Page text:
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User safety and well-being at heart of Facebook: Mark Zuckerberg

User safety and well-being at heart of Facebook: Mark Zuckerberg
Facebook says the reality is that young people use technology, think about how many school-age kids have phones.

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User safety and well-being at heart of Facebook: Mark Zuckerberg

Brushing off whistleblower Frances Haugen accusations that Facebook prioritizes profits over the safety of its users, Facebook CEO Mark Zuckerberg said that’s just not true. A series of reports published by the Wall Street Journal with leaked documents provided by Haugen highlighted numerous problems on Facebook’s services, which the company is very much aware of but ignores.

“Of everything published, I am particularly focused on the questions raised about our work with kids,” Zuckerberg said in a blog post. “I’ve spent a lot of time reflecting on the kinds of experiences I want my kids and others to have online, and it’s very important to me that everything we build is safe and good for kids.”

He said the reality is that young people use technology. “Think about how many school-age kids have phones. Rather than ignoring this, technology companies should build experiences that meet their needs while also keeping them safe. We’re deeply committed to doing industry-leading work in this area. A good example of this work is Messenger Kids, which is widely recognized as better, and safer than alternatives,” Zuckerberg explained. “We’ve also worked on bringing this kind of age-appropriate experience with parental controls for Instagram too. But given all the questions about whether this would actually be better for kids, we’ve paused that project to take more time to engage with experts and make sure anything we do would be helpful.”

The Facebook founder said the argument that the platform deliberately pushes content that makes people angry for profit is deeply illogical. “We make money from ads, and advertisers consistently tell us they don’t want their ads next to harmful or angry content. And I don’t know any tech company that sets out to build products that make people angry or depressed. The moral, business and product incentives all point in the opposite direction.”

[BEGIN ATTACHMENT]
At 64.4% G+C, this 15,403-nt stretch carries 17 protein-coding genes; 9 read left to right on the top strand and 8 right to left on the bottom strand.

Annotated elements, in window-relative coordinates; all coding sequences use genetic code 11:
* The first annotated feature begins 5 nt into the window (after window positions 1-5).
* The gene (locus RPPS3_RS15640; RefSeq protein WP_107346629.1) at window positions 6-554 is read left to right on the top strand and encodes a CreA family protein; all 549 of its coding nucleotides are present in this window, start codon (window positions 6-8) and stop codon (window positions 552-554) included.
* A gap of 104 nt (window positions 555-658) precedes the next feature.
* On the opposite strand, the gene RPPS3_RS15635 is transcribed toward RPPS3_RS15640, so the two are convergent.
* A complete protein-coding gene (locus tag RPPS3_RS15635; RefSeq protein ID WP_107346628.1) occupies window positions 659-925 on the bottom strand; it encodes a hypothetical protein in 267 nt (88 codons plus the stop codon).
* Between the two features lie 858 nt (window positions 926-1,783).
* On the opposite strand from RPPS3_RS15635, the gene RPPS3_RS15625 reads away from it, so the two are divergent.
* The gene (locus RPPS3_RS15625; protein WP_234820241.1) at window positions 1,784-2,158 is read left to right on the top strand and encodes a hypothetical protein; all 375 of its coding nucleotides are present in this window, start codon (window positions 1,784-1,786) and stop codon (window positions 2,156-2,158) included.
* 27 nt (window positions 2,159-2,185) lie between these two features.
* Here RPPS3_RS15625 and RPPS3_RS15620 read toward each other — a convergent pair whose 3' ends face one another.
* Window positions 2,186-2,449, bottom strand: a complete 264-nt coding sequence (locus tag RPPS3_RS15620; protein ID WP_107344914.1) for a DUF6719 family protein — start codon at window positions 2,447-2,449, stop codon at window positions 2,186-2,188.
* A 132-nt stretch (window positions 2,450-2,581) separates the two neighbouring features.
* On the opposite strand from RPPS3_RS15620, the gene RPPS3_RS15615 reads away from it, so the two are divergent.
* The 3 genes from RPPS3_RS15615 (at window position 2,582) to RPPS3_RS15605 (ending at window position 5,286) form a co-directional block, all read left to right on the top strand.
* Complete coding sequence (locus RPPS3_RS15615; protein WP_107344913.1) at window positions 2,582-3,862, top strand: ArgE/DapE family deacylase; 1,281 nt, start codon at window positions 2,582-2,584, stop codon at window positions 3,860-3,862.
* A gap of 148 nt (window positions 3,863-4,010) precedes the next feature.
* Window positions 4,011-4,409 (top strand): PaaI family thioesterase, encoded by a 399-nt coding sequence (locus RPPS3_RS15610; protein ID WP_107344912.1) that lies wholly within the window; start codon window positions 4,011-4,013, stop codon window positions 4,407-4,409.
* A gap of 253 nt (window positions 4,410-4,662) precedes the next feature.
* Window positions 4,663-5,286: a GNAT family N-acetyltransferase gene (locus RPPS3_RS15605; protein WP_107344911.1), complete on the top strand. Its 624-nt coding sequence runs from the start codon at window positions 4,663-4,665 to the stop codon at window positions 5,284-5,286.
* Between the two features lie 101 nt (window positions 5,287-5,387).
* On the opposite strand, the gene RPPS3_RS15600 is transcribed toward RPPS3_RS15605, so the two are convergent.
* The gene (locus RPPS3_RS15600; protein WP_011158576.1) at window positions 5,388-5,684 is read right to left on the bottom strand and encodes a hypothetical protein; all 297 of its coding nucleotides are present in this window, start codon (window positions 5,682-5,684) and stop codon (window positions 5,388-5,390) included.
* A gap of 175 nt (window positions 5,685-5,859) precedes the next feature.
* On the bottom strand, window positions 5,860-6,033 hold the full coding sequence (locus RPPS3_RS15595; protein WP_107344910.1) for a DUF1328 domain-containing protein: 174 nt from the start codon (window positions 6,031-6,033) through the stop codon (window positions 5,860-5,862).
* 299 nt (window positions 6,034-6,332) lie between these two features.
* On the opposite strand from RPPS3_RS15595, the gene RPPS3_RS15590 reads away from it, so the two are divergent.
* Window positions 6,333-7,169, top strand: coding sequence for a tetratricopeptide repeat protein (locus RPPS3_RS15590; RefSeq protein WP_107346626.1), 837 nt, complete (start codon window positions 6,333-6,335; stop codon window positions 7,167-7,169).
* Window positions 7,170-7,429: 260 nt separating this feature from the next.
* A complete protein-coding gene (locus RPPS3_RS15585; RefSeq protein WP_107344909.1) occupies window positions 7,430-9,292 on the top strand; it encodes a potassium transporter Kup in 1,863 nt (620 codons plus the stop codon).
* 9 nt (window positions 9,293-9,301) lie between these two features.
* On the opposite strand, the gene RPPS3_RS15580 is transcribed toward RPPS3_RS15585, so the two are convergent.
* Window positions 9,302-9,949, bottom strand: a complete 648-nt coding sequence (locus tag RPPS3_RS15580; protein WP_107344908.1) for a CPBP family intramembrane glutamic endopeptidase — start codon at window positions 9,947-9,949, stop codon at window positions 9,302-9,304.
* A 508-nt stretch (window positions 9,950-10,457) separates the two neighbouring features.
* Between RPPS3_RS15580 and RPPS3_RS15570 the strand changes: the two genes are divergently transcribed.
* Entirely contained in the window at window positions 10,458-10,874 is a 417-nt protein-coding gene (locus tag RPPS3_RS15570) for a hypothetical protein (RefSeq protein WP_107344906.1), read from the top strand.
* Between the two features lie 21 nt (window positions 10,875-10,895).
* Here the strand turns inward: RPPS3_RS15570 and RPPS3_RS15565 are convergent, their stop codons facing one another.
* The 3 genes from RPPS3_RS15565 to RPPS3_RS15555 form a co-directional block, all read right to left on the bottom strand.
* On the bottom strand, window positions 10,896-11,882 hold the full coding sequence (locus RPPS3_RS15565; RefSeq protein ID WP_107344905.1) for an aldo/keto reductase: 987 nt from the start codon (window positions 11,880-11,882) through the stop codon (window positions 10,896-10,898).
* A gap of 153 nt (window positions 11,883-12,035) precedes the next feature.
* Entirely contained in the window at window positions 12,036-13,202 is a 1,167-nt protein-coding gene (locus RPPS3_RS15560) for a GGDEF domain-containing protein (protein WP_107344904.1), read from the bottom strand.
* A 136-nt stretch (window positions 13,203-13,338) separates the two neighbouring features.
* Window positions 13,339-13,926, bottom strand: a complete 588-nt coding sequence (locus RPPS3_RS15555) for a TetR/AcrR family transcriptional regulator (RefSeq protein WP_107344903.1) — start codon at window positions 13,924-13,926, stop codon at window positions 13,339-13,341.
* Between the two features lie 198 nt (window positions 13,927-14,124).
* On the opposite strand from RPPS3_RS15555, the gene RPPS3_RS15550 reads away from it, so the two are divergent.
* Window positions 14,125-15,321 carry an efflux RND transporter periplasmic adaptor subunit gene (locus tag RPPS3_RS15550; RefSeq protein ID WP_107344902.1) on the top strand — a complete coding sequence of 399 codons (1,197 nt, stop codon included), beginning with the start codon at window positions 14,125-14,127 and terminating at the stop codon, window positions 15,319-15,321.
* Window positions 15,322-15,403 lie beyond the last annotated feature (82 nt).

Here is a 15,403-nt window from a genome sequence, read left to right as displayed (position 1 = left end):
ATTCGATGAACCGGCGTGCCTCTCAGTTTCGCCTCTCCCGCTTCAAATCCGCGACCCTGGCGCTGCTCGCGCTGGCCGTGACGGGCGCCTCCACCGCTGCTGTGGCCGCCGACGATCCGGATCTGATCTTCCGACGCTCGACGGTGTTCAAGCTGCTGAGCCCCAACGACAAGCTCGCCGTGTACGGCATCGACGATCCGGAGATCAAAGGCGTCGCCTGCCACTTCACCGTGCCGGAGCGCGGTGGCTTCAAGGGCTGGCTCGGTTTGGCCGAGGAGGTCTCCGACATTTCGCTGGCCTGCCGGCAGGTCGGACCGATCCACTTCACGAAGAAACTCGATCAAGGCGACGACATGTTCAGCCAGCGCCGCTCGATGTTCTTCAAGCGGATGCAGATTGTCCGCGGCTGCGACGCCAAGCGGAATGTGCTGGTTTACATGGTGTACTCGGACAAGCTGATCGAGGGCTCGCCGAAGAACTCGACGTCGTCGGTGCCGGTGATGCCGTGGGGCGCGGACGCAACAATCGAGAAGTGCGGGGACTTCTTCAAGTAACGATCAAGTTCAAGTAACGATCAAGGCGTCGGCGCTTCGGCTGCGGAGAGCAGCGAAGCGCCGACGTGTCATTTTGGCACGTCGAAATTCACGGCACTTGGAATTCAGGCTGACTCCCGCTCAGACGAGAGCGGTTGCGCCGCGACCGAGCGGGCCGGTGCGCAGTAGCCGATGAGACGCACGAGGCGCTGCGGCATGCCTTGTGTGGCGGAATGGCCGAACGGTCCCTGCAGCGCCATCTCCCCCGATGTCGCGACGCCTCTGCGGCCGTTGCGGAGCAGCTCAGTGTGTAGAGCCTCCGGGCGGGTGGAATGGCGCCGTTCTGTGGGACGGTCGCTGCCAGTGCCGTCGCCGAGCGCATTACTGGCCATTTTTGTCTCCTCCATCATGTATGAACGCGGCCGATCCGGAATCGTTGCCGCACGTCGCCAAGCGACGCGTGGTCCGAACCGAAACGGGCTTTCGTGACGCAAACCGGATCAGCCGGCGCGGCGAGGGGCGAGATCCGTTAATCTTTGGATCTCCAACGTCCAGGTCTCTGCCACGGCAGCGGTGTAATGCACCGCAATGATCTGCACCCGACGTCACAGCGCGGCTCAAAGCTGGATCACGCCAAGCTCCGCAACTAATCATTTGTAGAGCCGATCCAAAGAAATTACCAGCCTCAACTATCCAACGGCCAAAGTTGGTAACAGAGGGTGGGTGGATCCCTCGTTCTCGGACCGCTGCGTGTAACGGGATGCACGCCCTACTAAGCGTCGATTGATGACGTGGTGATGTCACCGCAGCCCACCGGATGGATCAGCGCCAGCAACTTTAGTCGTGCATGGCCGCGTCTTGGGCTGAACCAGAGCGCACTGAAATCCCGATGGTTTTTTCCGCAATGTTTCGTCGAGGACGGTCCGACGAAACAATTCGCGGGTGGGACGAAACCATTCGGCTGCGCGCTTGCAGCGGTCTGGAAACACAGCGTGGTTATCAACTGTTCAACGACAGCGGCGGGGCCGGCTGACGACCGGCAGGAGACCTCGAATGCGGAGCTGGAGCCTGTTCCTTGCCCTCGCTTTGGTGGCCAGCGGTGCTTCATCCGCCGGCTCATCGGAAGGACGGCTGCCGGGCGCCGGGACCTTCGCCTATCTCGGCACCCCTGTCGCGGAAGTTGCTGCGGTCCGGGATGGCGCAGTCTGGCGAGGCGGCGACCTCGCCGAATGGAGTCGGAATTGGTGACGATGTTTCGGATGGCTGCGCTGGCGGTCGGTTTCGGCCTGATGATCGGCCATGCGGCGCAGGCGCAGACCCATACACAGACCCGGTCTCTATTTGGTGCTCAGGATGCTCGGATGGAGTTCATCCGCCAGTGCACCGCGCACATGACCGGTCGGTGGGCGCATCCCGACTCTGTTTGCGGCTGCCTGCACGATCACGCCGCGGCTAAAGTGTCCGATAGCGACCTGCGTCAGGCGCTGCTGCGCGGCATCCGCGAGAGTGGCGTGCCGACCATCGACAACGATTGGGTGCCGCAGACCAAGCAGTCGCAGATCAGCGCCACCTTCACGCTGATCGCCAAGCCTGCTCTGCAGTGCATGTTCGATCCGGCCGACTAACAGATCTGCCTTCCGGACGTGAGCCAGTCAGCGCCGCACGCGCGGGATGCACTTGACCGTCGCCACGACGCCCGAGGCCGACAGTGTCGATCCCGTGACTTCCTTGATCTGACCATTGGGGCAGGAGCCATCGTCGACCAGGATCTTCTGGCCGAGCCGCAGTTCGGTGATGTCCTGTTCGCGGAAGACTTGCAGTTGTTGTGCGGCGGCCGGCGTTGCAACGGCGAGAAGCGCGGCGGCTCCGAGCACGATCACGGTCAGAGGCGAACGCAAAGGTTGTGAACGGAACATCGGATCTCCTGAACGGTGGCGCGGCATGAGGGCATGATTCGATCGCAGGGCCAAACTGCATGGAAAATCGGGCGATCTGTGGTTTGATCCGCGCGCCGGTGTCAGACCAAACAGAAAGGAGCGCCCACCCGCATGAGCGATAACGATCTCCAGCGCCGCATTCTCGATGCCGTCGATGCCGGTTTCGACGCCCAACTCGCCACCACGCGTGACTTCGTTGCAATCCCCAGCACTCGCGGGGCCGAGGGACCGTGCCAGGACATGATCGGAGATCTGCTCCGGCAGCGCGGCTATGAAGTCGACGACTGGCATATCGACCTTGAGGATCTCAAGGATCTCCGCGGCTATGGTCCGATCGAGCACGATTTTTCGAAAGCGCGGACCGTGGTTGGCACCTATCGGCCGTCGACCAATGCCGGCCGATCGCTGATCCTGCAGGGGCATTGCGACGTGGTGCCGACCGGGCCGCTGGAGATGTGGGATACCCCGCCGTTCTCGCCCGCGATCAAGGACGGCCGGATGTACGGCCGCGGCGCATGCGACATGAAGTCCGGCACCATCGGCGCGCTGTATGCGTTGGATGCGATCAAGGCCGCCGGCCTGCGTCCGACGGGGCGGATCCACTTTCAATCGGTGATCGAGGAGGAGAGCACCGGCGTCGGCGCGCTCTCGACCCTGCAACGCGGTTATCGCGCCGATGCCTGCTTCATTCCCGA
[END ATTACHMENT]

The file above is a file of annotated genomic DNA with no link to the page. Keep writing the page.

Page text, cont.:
When it comes to young people’s health or well-being, Zuckerberg says every negative experience matters. “It is incredibly sad to think of a young person in a moment of distress who, instead of being comforted, has their experience made worse. We have worked for years on industry-leading efforts to help people in these moments and I’m proud of the work we’ve done. We constantly use our research to improve this work further.”

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The Facebook CEO highlighted that the platform has advocated for updated internet regulations for several years now. “I have testified in Congress multiple times and asked them to update these regulations. I’ve written op-eds outlining the areas of regulation we think are most important related to elections, harmful content, privacy, and competition.”

Zuckerberg added that if we’re going to have an informed conversation about the effects of social media on young people, it’s important to start with a full picture. “We’re committed to doing more research ourselves and making more research publicly available.”

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